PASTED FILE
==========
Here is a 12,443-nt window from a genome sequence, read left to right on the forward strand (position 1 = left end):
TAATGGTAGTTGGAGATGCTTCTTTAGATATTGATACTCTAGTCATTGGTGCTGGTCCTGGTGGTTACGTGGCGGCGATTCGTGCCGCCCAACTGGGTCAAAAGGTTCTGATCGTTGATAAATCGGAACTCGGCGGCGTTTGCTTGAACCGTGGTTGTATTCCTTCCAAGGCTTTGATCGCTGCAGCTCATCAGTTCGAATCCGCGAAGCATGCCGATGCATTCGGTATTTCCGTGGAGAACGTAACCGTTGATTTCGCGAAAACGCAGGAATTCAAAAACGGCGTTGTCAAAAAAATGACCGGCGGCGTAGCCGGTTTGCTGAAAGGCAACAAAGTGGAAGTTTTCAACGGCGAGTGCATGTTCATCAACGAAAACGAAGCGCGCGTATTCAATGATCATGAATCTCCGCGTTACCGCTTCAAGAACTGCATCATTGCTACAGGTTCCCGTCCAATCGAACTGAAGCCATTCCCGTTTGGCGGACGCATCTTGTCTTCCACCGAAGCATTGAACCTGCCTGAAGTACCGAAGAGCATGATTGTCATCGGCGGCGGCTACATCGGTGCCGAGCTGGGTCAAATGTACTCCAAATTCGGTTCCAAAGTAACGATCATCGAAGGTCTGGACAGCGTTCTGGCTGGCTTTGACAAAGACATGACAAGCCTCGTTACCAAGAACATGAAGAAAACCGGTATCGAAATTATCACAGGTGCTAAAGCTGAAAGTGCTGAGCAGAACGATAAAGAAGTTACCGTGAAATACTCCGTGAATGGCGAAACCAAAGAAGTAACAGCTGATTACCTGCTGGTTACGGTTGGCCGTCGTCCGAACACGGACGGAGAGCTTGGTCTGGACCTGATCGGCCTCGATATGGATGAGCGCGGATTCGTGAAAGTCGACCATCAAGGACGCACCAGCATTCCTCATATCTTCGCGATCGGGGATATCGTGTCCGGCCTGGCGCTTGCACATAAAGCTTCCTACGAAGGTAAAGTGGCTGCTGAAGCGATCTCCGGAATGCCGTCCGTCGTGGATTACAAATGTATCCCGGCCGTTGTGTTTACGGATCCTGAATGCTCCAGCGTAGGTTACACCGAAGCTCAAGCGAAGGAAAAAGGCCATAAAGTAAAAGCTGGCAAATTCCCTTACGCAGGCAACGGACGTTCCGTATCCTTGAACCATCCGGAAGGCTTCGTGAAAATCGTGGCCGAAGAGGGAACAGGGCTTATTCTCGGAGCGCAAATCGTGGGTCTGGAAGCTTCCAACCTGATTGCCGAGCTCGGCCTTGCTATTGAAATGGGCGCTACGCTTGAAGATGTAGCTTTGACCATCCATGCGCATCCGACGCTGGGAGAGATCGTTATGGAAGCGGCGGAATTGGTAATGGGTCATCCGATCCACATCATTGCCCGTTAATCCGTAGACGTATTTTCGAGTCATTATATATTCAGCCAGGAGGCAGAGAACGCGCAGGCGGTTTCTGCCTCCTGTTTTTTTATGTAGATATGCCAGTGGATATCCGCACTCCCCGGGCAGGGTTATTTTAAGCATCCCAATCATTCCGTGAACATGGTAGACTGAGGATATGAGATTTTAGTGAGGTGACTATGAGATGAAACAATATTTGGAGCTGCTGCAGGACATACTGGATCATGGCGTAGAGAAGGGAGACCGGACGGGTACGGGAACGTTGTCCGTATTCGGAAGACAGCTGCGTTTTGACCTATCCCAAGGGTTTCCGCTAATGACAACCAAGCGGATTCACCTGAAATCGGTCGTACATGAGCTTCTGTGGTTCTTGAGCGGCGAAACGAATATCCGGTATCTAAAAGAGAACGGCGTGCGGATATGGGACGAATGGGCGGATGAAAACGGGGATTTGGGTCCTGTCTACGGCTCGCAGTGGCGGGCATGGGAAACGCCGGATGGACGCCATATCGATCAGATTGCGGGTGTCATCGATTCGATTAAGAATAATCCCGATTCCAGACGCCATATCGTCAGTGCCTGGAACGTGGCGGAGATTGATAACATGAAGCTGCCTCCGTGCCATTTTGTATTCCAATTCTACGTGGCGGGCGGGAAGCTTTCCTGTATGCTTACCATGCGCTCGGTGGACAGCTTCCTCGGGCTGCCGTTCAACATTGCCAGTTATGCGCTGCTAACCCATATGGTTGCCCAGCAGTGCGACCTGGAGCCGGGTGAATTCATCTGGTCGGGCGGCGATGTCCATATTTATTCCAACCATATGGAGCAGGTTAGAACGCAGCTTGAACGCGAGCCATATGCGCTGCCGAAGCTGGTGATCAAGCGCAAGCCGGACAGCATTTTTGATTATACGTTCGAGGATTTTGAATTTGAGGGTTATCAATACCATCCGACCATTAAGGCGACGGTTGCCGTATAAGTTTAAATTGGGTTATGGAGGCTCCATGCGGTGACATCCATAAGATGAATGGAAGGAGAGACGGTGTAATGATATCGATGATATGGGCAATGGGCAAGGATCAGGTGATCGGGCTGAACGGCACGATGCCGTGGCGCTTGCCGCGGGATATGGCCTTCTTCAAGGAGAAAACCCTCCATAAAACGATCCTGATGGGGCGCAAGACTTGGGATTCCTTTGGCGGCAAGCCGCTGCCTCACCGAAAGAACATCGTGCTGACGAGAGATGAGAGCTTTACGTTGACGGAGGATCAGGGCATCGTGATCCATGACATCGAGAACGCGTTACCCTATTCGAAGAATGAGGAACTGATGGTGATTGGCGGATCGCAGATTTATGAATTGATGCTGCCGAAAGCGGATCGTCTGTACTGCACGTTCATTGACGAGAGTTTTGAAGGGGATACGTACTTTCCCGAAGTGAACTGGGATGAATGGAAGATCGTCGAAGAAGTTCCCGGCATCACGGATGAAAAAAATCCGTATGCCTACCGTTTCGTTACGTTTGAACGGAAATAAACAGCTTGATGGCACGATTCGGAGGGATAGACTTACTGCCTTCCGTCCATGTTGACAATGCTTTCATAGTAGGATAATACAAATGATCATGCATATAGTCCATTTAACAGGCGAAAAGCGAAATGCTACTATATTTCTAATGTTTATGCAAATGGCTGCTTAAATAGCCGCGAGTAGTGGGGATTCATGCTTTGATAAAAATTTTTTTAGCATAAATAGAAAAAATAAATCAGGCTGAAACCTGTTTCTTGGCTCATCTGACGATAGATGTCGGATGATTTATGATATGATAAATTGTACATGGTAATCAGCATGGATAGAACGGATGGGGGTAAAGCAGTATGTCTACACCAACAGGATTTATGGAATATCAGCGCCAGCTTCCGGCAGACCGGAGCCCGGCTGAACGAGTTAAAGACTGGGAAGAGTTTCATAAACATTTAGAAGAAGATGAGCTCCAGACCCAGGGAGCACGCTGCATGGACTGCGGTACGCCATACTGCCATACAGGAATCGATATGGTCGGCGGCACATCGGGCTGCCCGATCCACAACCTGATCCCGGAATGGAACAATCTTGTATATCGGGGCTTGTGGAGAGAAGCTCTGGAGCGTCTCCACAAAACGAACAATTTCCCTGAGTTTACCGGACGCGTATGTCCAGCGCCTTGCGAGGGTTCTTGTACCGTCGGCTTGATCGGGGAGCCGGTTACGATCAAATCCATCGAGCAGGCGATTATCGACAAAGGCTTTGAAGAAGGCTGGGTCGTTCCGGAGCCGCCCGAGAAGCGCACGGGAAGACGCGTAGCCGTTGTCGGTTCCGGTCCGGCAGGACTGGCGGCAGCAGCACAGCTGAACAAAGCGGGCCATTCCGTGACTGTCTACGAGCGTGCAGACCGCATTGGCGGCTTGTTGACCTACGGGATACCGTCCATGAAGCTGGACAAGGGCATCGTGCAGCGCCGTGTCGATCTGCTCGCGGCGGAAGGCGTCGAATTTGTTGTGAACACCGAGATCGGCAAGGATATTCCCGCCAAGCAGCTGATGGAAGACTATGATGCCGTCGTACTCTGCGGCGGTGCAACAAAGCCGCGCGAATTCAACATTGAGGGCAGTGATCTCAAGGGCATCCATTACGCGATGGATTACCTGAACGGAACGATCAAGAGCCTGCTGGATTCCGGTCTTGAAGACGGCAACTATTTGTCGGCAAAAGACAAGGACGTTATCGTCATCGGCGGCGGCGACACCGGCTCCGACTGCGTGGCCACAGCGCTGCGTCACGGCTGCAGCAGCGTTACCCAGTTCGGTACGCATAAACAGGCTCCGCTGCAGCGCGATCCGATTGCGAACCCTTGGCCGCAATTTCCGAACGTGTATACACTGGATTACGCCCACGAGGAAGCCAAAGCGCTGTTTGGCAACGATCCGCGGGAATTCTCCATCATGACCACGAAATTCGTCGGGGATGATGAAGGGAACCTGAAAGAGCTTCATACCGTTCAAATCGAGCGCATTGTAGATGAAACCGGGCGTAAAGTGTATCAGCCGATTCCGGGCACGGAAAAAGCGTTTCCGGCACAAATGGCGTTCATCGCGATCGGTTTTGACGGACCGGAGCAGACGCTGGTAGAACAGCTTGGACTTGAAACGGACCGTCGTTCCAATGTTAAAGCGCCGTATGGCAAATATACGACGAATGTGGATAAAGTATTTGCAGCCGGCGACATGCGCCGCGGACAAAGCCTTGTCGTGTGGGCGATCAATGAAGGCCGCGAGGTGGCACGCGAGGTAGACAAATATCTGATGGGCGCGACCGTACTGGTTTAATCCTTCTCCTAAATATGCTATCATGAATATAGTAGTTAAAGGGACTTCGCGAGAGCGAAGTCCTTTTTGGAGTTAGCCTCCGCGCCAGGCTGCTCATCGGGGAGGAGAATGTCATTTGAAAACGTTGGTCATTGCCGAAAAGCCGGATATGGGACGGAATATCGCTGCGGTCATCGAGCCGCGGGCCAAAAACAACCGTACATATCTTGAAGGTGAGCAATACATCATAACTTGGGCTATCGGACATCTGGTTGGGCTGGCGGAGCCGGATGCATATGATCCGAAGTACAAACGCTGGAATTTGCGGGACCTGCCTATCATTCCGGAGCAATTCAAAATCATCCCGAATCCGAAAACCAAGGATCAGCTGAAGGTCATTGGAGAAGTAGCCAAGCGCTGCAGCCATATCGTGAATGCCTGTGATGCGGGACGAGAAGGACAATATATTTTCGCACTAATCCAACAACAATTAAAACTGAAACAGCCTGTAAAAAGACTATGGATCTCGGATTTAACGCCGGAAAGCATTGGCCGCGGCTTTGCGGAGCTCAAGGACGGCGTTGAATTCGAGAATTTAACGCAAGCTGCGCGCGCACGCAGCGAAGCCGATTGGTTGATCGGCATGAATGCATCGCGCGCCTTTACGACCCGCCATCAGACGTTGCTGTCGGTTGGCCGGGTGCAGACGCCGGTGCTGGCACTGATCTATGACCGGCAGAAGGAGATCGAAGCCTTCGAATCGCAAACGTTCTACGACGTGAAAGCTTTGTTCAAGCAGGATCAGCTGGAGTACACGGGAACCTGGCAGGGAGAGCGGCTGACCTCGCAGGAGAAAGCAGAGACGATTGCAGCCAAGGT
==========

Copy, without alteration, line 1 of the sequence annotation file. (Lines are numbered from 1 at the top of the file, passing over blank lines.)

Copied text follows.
Here is a 12,443-nt window from a genome sequence, read left to right on the forward strand (position 1 = left end):